G C Lichtenberg: “It is as if our languages were confounded: when we want a thought, they bring us a word; when we ask for a word, they give us a dash; and when we expect a dash, there comes a piece of bawdy.”

H. P. Lovecraft: "What a man does for pay is of little significance. What he is, as a sensitive instrument responsive to the world's beauty, is everything!"

Werner Herzog: “We are surrounded by worn-out, banal, useless and exhausted images, limping and dragging themselves behind the rest of our cultural evolution.”

John Gray: "Unlike Schopenhauer, who lamented the human lot, Leopardi believed that the best response to life is laughter. What fascinated Schopenhauer, along with many later writers, was Leopardi’s insistence that illusion is necessary to human happiness."

Chris Ware: "Being a cartoonist means you don’t consider yourself too fancy."

Justin E.H. Smith: “One should of course take seriously serious efforts to improve society. But when these efforts fail, in whole or in part, it is only humor that offers redemption. So far, human expectations have always been strained, and have always come, give or take a bit, to nothing. In this respect reality itself has the form of a joke, and humor the force of truth.”

विलास सारंग: "संदर्भ कुठलेही असोत, संस्कृत, इंग्रजी, बुद्धिवादी, तांत्रिक, इतिहासाचे, खगोलशास्त्राचे, आधुनिक पदार्थविज्ञानाचे, शिवकालीन पेशवाईतील बखरीचे, अगणित ज्ञानक्षेत्रांचे, अशा वैविध्यपूर्ण ज्ञानावर लेखन- विशेषत: कवितालेखन- उभं राहत."

Friday, March 23, 2012

In Purdah: Poverty and Pachyderm

George Orwell, "Shooting an Elephant":

"We began questioning the people as to where the elephant had gone and, as usual, failed to get any definite information. That is invariably the case in the East; a story always sounds clear enough at a distance, but the nearer you get to the scene of events the vaguer it becomes."

Film: Shikar, 1968, Voice: Asha Bhosle, Music Director :Shankar-Jaikishan:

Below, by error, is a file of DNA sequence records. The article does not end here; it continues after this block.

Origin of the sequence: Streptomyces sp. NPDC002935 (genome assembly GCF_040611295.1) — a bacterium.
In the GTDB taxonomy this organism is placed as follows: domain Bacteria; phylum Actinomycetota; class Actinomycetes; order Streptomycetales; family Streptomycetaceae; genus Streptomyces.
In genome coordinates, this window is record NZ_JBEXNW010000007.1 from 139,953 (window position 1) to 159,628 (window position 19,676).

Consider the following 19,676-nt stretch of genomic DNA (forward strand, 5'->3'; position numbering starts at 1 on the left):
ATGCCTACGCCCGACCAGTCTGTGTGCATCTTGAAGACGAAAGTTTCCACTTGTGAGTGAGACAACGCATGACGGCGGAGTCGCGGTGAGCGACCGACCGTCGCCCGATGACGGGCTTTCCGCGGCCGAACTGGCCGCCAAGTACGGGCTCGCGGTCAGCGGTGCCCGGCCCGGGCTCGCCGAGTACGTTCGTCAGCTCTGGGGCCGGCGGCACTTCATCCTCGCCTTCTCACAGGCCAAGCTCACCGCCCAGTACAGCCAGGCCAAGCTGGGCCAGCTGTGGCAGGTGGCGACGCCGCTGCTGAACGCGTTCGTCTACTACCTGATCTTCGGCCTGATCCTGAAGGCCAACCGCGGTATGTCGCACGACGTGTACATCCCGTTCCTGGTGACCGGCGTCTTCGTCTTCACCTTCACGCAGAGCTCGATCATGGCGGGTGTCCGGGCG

"Parde Mein Rehene Do, Pardaa Na Uthaao
Pardaa Jo Uth Gayaa To Bhed Khul Jaayegaa
Allaah Merii Taubaa, Allaah Merii Taubaa"


India's election commission's decision to cover elephant statues in UP ahead of polls drew worldwide attention. Including cartoonists.

Time magazine has a photo essay.

Courtesy: Daniel Berehulak / AP, Time magazine

It was fascinating. You can cover a woman. Indeed her statue. But elephants?

Cover no cover, voters voted out the ruling party BSP.

Artist: Sudhir Tailang, The Asian Age, March 2012

India's planning commission was watching this. It felt: If they did it to elephants and Ms. Mayawati (whose statue is standing on left in the cartoon above), we could do it to poverty.

Indian government is claiming seven-percentage-points reduction in the national incidence of poverty between 2004-05 and 2009-10. Poverty lines on which these estimates are based: a per capita daily consumption expenditure of Rs. 28.35 and Rs. 22.42 in urban and rural areas respectively.

For a family of four the figure is `2,700 a month in rural India, and `3,420 a month in urban India for subsistence survival. Within this amount, India's planners think, they should be able to take care of food, clothing, shelter, health and education!

Artist: Sudhir Tailang, The Asian Age, March 2012

Mr. Tailang could also show how Montek Singh Ahluwalia, current Deputy Chairman of the Planning Commission of India is making the statue of poverty vanish in one single stroke of statistics.

Two pictures, above, of Mr. Tailang prove, once again, how he probably is the best political cartoonist in contemporary India. On the brink of entering the class of past masters like K. Shankar Pillai, Abu Abraham and R K Laxman.